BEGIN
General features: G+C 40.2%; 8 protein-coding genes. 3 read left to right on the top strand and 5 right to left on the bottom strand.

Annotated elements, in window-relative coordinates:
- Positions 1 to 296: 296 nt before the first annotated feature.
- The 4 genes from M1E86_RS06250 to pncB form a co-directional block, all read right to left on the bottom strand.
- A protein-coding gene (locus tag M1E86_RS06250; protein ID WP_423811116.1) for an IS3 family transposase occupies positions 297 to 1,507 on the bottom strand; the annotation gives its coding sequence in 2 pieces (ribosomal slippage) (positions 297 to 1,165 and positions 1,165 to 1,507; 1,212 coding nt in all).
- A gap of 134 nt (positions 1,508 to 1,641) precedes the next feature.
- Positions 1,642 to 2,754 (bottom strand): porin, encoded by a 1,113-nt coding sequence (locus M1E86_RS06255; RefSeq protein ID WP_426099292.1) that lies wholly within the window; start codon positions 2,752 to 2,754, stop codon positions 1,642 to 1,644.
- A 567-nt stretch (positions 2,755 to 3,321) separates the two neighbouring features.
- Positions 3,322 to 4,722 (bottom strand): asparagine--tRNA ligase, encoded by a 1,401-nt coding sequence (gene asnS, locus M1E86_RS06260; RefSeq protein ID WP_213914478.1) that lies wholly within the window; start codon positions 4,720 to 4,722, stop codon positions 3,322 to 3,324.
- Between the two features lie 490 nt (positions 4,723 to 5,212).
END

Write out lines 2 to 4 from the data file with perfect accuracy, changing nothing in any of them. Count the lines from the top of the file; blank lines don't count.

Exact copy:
Annotated elements, in window-relative coordinates:
- Positions 1 to 296: 296 nt before the first annotated feature.
- The 4 genes from M1E86_RS06250 to pncB form a co-directional block, all read right to left on the bottom strand.